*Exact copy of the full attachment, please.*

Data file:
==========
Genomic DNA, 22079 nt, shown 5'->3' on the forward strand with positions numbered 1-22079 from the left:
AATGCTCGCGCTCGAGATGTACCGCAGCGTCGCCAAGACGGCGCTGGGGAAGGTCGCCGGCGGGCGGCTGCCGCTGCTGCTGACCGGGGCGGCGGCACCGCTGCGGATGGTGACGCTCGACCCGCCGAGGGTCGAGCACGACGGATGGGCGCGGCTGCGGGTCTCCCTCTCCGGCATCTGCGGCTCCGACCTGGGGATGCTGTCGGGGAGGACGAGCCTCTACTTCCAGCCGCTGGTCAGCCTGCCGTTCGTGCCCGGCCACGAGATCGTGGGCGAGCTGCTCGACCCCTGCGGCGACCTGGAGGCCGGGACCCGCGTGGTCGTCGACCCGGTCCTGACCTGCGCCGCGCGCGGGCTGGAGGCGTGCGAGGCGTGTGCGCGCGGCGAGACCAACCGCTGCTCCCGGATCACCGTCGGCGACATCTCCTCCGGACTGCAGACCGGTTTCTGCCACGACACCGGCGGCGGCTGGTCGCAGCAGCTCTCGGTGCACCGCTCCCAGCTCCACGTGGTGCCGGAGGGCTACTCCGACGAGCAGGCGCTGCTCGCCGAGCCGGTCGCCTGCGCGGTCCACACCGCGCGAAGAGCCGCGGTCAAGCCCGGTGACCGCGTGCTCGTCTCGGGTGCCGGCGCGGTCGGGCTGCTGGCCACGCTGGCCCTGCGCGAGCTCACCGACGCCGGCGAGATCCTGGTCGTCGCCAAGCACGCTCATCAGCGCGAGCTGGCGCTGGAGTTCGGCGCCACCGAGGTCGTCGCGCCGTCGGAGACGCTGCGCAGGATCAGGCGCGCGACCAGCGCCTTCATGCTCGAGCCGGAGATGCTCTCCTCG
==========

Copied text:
Genomic DNA, 22079 nt, shown 5'->3' on the forward strand with positions numbered 1-22079 from the left:
AATGCTCGCGCTCGAGATGTACCGCAGCGTCGCCAAGACGGCGCTGGGGAAGGTCGCCGGCGGGCGGCTGCCGCTGCTGCTGACCGGGGCGGCGGCACCGCTGCGGATGGTGACGCTCGACCCGCCGAGGGTCGAGCACGACGGATGGGCGCGGCTGCGGGTCTCCCTCTCCGGCATCTGCGGCTCCGACCTGGGGATGCTGTCGGGGAGGACGAGCCTCTACTTCCAGCCGCTGGTCAGCCTGCCGTTCGTGCCCGGCCACGAGATCGTGGGCGAGCTGCTCGACCCCTGCGGCGACCTGGAGGCCGGGACCCGCGTGGTCGTCGACCCGGTCCTGACCTGCGCCGCGCGCGGGCTGGAGGCGTGCGAGGCGTGTGCGCGCGGCGAGACCAACCGCTGCTCCCGGATCACCGTCGGCGACATCTCCTCCGGACTGCAGACCGGTTTCTGCCACGACACCGGCGGCGGCTGGTCGCAGCAGCTCTCGGTGCACCGCTCCCAGCTCCACGTGGTGCCGGAGGGCTACTCCGACGAGCAGGCGCTGCTCGCCGAGCCGGTCGCCTGCGCGGTCCACACCGCGCGAAGAGCCGCGGTCAAGCCCGGTGACCGCGTGCTCGTCTCGGGTGCCGGCGCGGTCGGGCTGCTGGCCACGCTGGCCCTGCGCGAGCTCACCGACGCCGGCGAGATCCTGGTCGTCGCCAAGCACGCTCATCAGCGCGAGCTGGCGCTGGAGTTCGGCGCCACCGAGGTCGTCGCGCCGTCGGAGACGCTGCGCAGGATCAGGCGCGCGACCAGCGCCTTCATGCTCGAGCCGGAGATGCTCTCCTCG